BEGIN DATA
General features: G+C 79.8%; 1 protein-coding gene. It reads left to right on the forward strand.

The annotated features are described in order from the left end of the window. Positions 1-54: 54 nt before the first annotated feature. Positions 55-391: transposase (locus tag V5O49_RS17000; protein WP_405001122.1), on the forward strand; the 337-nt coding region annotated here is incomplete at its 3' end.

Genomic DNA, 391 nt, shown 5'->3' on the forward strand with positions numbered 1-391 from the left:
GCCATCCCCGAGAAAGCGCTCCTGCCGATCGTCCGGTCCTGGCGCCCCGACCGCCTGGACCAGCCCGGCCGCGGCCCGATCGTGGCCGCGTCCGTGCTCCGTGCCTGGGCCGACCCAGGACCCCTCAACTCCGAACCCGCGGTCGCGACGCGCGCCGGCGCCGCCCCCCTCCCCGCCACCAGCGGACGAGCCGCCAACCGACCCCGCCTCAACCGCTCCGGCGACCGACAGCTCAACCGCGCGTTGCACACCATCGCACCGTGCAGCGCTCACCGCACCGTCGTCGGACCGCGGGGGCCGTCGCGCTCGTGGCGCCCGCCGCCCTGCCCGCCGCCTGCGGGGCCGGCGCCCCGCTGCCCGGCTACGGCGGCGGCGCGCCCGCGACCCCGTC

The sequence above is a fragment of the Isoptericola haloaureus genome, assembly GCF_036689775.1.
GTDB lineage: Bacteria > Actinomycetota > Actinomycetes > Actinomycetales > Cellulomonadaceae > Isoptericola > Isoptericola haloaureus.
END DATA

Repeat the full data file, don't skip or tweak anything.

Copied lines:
General features: G+C 79.8%; 1 protein-coding gene. It reads left to right on the forward strand.

The annotated features are described in order from the left end of the window. Positions 1-54: 54 nt before the first annotated feature. Positions 55-391: transposase (locus tag V5O49_RS17000; protein WP_405001122.1), on the forward strand; the 337-nt coding region annotated here is incomplete at its 3' end.

Genomic DNA, 391 nt, shown 5'->3' on the forward strand with positions numbered 1-391 from the left:
GCCATCCCCGAGAAAGCGCTCCTGCCGATCGTCCGGTCCTGGCGCCCCGACCGCCTGGACCAGCCCGGCCGCGGCCCGATCGTGGCCGCGTCCGTGCTCCGTGCCTGGGCCGACCCAGGACCCCTCAACTCCGAACCCGCGGTCGCGACGCGCGCCGGCGCCGCCCCCCTCCCCGCCACCAGCGGACGAGCCGCCAACCGACCCCGCCTCAACCGCTCCGGCGACCGACAGCTCAACCGCGCGTTGCACACCATCGCACCGTGCAGCGCTCACCGCACCGTCGTCGGACCGCGGGGGCCGTCGCGCTCGTGGCGCCCGCCGCCCTGCCCGCCGCCTGCGGGGCCGGCGCCCCGCTGCCCGGCTACGGCGGCGGCGCGCCCGCGACCCCGTC

The sequence above is a fragment of the Isoptericola haloaureus genome, assembly GCF_036689775.1.
GTDB lineage: Bacteria > Actinomycetota > Actinomycetes > Actinomycetales > Cellulomonadaceae > Isoptericola > Isoptericola haloaureus.